October 11, 2016
Today’s Sun-News editorial calls for YES vote on all four bonds. I plan to vote YES as recommended.
The Sun-News endorses passage on an amendment to reform criminal bail procedures in New Mexico, as well as a “yes” vote on all four of the general obligation bonds.
The constitutional amendment process in New Mexico requires legislation to first be passed by a majority of members in both the House and Senate (meaning that absences count the same as “no” votes), and then by approved by the voters in the next general election.
Earlier this year, lawmakers passed a joint resolution that would reform the criminal bail method in two significant ways. First, it would allow judges to deny bail for felony defendants if the prosecutor can prove to the court that the defendant poses a threat to the public. Current law requires certain conditions, such as a capital felony charge or prior felony convictions, before a judge can deny bail.
The second area of reform would be for those defendants who are not a danger to the community, but are held in jail anyway because they lack the financial means to post bond. The amendment would establish that a person who is not a danger to the community or a flight risk can not be held in jail simply because they lack the financial ability to post a money or property bond.
The amendment will both make our communities more safe, and the criminal justice process more fair. Decisions on who we jail and who we set free should be based on the crime committed and the threat posed by the defendant, not the size of their bank account.
There are four bond amendments, totaling just over $186 million. Bond A would provide $15.4 million for senior centers throughout the state, Bond B would provide $10.1 million for libraries, Bond C would provide $142.3 million for colleges and universities and Bond D would provide $18.1 million for public safety. All money will go toward capital improvement projects, not daily operations. All bonds will be voted on individually.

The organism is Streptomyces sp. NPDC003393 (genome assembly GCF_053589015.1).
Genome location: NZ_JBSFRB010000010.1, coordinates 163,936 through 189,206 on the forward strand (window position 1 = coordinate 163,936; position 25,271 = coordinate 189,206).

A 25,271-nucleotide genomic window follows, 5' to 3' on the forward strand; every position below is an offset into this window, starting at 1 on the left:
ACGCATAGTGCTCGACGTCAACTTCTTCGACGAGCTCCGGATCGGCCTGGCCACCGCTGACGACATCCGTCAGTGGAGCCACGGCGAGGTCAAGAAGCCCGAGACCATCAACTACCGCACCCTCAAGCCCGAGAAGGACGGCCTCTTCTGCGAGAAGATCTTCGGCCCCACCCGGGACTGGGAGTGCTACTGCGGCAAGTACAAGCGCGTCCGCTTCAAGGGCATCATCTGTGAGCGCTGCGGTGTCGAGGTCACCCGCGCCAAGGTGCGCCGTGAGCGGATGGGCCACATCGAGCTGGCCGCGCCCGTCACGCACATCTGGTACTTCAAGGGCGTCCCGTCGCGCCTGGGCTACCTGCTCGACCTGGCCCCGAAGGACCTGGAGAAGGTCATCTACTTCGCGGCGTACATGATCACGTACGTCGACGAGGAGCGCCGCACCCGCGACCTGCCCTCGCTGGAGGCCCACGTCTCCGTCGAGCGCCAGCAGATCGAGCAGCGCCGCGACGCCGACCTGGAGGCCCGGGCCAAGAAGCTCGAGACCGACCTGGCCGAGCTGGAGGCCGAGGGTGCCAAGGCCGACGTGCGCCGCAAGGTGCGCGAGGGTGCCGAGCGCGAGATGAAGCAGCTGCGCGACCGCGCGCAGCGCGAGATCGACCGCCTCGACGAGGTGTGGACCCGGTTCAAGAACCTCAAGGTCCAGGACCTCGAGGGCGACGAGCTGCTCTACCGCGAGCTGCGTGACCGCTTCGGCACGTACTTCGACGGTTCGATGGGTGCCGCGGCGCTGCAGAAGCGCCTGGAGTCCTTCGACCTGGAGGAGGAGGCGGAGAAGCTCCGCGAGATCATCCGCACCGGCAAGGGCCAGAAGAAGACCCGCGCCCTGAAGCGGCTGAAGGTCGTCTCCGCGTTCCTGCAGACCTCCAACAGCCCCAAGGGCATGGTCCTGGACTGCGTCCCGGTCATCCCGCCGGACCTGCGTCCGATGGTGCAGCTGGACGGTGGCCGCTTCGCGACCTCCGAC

Bond C includes $24 million for New Mexico State University in Doña Ana County, $27.5 million for the entire NMSU system. Because the money must be spent on capital projects, it can’t be used to restore cuts to program and positions that have been made in response to a reduction in funding from the state, Chancellor Garrey Carruthers said.
But, it would save the university money in maintenance costs by replacing D.W. Williams Hall, built in 1938 as a gymnasium and converted in 1972 to the home for the Department of Art. The building still has large concrete bleachers on both sides that can’t be removed because they are holding up the walls, Carruthers said.
A 2012 study showed that the building has only half the useable square footage needed for current programs and the University Art Gallery, which has about 10,000 visitors every year. More than $800,000 in private donations has been raised for the new building, NMSU officials said.
The Department of Art today includes things like lazer cutters, 3-D printers and the use of chemicals, department head Julia Barello said. Safety is a concern in the existing building, she said.
Because these bonds would replace expiring bonds, the mill levy would not change.
We think it is important that the state continues to invest in its colleges and university and other public assets. For NMSU, it is clear that a gym built during the Great Depression is not a suitable home for a modern art department.